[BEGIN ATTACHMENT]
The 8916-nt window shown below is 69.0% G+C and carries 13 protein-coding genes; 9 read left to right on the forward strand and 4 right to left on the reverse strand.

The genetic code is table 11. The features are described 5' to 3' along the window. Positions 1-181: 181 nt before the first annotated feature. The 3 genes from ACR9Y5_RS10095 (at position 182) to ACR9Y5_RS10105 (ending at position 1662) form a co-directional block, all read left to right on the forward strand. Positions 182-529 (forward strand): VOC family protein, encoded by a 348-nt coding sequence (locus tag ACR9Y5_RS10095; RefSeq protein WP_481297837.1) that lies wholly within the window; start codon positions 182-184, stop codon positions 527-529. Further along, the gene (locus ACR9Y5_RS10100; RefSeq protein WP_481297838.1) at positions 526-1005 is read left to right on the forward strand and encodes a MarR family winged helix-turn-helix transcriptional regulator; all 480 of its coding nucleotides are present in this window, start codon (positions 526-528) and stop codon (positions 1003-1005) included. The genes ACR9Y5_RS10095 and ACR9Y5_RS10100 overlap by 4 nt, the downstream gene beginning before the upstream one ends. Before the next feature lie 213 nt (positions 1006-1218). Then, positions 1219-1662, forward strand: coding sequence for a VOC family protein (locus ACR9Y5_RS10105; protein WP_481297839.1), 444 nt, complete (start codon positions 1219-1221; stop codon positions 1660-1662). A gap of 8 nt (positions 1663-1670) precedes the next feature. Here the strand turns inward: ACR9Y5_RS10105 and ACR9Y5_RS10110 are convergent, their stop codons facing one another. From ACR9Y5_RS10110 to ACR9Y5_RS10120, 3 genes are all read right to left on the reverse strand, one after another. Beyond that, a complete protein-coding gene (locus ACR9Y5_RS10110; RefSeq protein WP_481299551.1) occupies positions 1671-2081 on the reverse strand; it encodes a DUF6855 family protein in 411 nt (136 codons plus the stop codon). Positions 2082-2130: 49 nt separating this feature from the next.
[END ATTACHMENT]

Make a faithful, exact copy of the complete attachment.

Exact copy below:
The 8916-nt window shown below is 69.0% G+C and carries 13 protein-coding genes; 9 read left to right on the forward strand and 4 right to left on the reverse strand.

The genetic code is table 11. The features are described 5' to 3' along the window. Positions 1-181: 181 nt before the first annotated feature. The 3 genes from ACR9Y5_RS10095 (at position 182) to ACR9Y5_RS10105 (ending at position 1662) form a co-directional block, all read left to right on the forward strand. Positions 182-529 (forward strand): VOC family protein, encoded by a 348-nt coding sequence (locus tag ACR9Y5_RS10095; RefSeq protein WP_481297837.1) that lies wholly within the window; start codon positions 182-184, stop codon positions 527-529. Further along, the gene (locus ACR9Y5_RS10100; RefSeq protein WP_481297838.1) at positions 526-1005 is read left to right on the forward strand and encodes a MarR family winged helix-turn-helix transcriptional regulator; all 480 of its coding nucleotides are present in this window, start codon (positions 526-528) and stop codon (positions 1003-1005) included. The genes ACR9Y5_RS10095 and ACR9Y5_RS10100 overlap by 4 nt, the downstream gene beginning before the upstream one ends. Before the next feature lie 213 nt (positions 1006-1218). Then, positions 1219-1662, forward strand: coding sequence for a VOC family protein (locus ACR9Y5_RS10105; protein WP_481297839.1), 444 nt, complete (start codon positions 1219-1221; stop codon positions 1660-1662). A gap of 8 nt (positions 1663-1670) precedes the next feature. Here the strand turns inward: ACR9Y5_RS10105 and ACR9Y5_RS10110 are convergent, their stop codons facing one another. From ACR9Y5_RS10110 to ACR9Y5_RS10120, 3 genes are all read right to left on the reverse strand, one after another. Beyond that, a complete protein-coding gene (locus ACR9Y5_RS10110; RefSeq protein WP_481299551.1) occupies positions 1671-2081 on the reverse strand; it encodes a DUF6855 family protein in 411 nt (136 codons plus the stop codon). Positions 2082-2130: 49 nt separating this feature from the next.